We get slammed 24/7 with new Apple rumors. Some are accurate, most are not. To give you a clue about what’s really coming out of Cupertino in the future, we’re busting out our rumor debunker each week to blow up the nonsense.
We've coming out of our winter hibernation to an avalanche of new iPhone 6S rumors claiming Apple's next smartphone will have the biggest camera upgrade ever. There's also whispers of a 12-inch MacBook Air on the horizon, and a possible ARM-powered Mac in the next year.
Step up to the crystal ball and find out which of these rumors is most likely to come true in 2015.
Apple and Intel are breaking up?
The Rumor: Your iMacs and MacBooks will be powered by ARM processors in 1 - 2 years/
The Verdict Not likely to happen yet. Ming Chi Kuo, aka “the world’s most accurate Apple analyst” has been wrong a time or two, and I think this is time he’s way off. Ditching Intel chips has been rumored forever. It still doesn’t make sense, as Apple would be sacrificing a lot of processing power for modest battery gains. It could happen in the next five years, but Kuo’s prediction that we’ll see an ARM powered MacBook in the next year sounds too soon to be true.
The Verdict: Sounds almost too good to be true, but we’ve heard this year’s camera upgrade will be the biggest ever. The iPhone is now the 2nd most popular camera brand in the world. Adding optical zoom and better image quality might be enough convince most users to never buy a regular camera again.
The Verdict Apple is not making a wearable camera. Not because it couldn’t make a kickass wearable camera that’s even better than GoPro, but because there’s just not enough money in the wearable cameras market. If Apple can’t sell tens of millions of units of a product every quarter there’s no point in making it. GoPro investors can rest easy for another year.
The Verdict Probably not going to happen. There are so many more parts that could break and need repair if Apple moved to a spring loaded joystick/home button. We still haven’t seen any iPhone gaming cases take off, and this is certainly an intriguing idea, but this patent is mostly likely a glimpse into an alternative Apple universe we’ll never see.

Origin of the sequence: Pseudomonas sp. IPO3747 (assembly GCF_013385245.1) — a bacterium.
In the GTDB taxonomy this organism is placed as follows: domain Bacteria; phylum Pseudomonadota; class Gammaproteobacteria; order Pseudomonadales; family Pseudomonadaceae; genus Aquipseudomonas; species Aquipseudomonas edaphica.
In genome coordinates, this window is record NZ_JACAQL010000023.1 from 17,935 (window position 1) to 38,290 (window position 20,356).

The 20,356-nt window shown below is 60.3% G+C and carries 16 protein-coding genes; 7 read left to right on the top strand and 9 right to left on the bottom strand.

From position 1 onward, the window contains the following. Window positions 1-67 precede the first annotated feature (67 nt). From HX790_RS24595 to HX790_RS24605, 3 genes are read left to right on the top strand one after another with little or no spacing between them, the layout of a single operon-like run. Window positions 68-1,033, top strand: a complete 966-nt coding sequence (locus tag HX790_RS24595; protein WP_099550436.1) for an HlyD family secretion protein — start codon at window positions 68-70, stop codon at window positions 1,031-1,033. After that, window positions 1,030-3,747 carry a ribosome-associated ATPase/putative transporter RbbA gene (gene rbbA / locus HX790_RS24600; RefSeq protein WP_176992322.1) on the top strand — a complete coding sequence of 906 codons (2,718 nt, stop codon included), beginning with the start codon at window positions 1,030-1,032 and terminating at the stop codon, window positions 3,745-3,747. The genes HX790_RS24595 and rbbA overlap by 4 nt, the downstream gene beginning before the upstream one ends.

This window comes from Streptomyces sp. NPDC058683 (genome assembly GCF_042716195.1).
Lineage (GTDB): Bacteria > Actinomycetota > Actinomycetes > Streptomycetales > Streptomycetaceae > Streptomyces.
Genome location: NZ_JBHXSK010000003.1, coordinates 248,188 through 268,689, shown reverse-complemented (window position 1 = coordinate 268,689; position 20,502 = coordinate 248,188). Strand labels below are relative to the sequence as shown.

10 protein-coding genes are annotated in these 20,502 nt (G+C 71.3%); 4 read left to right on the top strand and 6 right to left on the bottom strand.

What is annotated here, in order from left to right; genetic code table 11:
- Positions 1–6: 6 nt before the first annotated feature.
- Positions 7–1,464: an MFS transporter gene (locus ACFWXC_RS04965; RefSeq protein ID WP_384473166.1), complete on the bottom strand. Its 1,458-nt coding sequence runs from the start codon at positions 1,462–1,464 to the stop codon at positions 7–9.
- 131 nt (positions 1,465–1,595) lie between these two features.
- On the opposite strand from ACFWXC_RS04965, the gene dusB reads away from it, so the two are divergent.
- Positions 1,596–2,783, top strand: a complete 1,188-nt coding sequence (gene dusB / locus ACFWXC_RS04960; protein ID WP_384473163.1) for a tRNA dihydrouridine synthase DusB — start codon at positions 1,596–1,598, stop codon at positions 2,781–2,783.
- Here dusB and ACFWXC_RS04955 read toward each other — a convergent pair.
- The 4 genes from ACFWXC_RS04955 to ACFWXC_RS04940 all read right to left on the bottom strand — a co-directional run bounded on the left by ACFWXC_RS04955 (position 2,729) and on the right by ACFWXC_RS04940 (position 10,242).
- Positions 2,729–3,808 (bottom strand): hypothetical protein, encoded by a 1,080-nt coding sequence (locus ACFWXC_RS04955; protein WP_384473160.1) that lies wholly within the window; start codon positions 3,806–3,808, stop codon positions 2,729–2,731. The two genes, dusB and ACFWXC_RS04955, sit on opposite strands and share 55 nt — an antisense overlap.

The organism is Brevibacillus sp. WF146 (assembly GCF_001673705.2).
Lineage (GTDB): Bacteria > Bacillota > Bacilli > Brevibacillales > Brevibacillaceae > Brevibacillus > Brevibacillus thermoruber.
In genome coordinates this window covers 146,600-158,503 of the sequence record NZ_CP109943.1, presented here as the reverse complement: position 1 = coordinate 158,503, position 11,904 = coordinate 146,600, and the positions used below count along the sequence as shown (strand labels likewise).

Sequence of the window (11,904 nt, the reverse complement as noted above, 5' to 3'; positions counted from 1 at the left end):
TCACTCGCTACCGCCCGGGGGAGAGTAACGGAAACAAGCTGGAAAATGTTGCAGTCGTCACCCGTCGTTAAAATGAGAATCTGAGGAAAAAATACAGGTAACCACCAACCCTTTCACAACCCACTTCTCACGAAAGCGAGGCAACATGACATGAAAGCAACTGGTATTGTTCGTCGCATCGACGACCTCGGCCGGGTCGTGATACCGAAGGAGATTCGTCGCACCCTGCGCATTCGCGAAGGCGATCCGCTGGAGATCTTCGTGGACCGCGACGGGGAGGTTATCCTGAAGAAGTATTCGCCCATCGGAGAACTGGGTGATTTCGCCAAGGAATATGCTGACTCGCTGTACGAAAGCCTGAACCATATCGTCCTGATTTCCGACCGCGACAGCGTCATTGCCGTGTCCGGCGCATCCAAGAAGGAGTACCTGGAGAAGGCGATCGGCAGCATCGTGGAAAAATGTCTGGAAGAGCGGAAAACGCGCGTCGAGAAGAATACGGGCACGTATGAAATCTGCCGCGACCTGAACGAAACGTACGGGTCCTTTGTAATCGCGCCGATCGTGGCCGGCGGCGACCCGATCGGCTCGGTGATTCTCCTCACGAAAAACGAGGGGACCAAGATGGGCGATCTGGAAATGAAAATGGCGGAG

Meet Apple's new sapphire supplier
The Rumor: Apple already lined up a new a sapphire supplier.
The Verdict Too early to tell. Ever since GTAT went belly up Apple’s been hunting for a new sapphire supplier. Previous rumors have claimed Foxconn will step in, while a recent Wall Street Journal report points to Apple supplier Desay as the possible GTAT replacement. The company already makes sapphire displays for its smartphones. Maybe the S in iPhone 6S will stand for “sapphire.”
Ready for a RAM upgrade?
The Rumor:2GB of RAM will be the new standard on the iPhone 6S.
The Verdict The odds of the iPhone 6S getting 2GB of RAM is incredibly likely. We’re not expecting a design overall on the 6S, but there should be plenty of big internal upgrades. The iPhone 6 only has 1GB of RAM. Doubling it will certainly make it wicked fast, and all those new Metal-coded games will look better than ever.
The Verdict Count on it, but not until 2016. Foxconn is reportedly dedicating an entire factory to pumping out OLED displays for iPhones and Apple wearables. Mass production probably won’t start until 2016, which will come just in time for Apple to swap out the iPhone 6s’ LCD display with a thinner, brighter OLED beauty.
12-inch MacBook Airs with one port?
The Rumor: Apple’s redesign of the MacBook Air will pare it down to a 12-inch screen with just one port: USB Type C.
Foxconn’s new $2.6 billion factory dedicated to building displays exclusively for Apple will supply OLED panels for future iPhones and wearables, according to a report from leading Japanese newspaper Nikkan Kogyo Shimbun.
Long-time Apple manufacturer Foxconn is supposedly working with touch panel company InnoLux to put together an ecosystem, allowing it to produce sixth-gen low temperature poly-silicon films, aimed at entering mass production in 2016.
Tim Cook has told Apple employees he’s “deeply offended” by the BBC’s critical documentaryApple’s Broken Promises that investigated working conditions inside Apple’s supply Asian supply chain.
In an email obtained by The Telegraph from Apple VP Jeff Williams to the company’s workers in the UK, Williams said he and Cook are offended by the BBC’s suggestion that Apple broke promises with workers in the supply chain, and that no other company is doing “as much as Apple does to ensure fair and safe working conditions.”
Williams also countered the BBC’s claims that Apple uses tin sourced through child labor in Indonesia, saying Apple is spearheading the movement to hold the tens of thousands of artisanal miners more accountable, rather than getting out of the country altogether.
The minister of the Cyberspace Administration of China got a sneak peek at the Apple Watch during a recent visit to Apple’s Cupertino headquarters. Photos published by a state-owned website show Apple CEO Tim Cook demonstrating the device to Lu Wei, who also stopped by Facebook’s campus to meet Mark Zuckerberg.
According to the Chinese financial publication Jiemian, Foxconn is facing numerous difficulties building robots capable enough to carry out the kind of precision needed for constructing Apple devices. First and foremost is the fact that the bots are simply too clunky to do the work required of them — primarily because they were designed for automotive work rather than for assembling iPhones.
The current crop of bots reportedly have a production accuracy of 0.05mm, making them a little shy of the 0.02mm accuracy needed to build Apple products.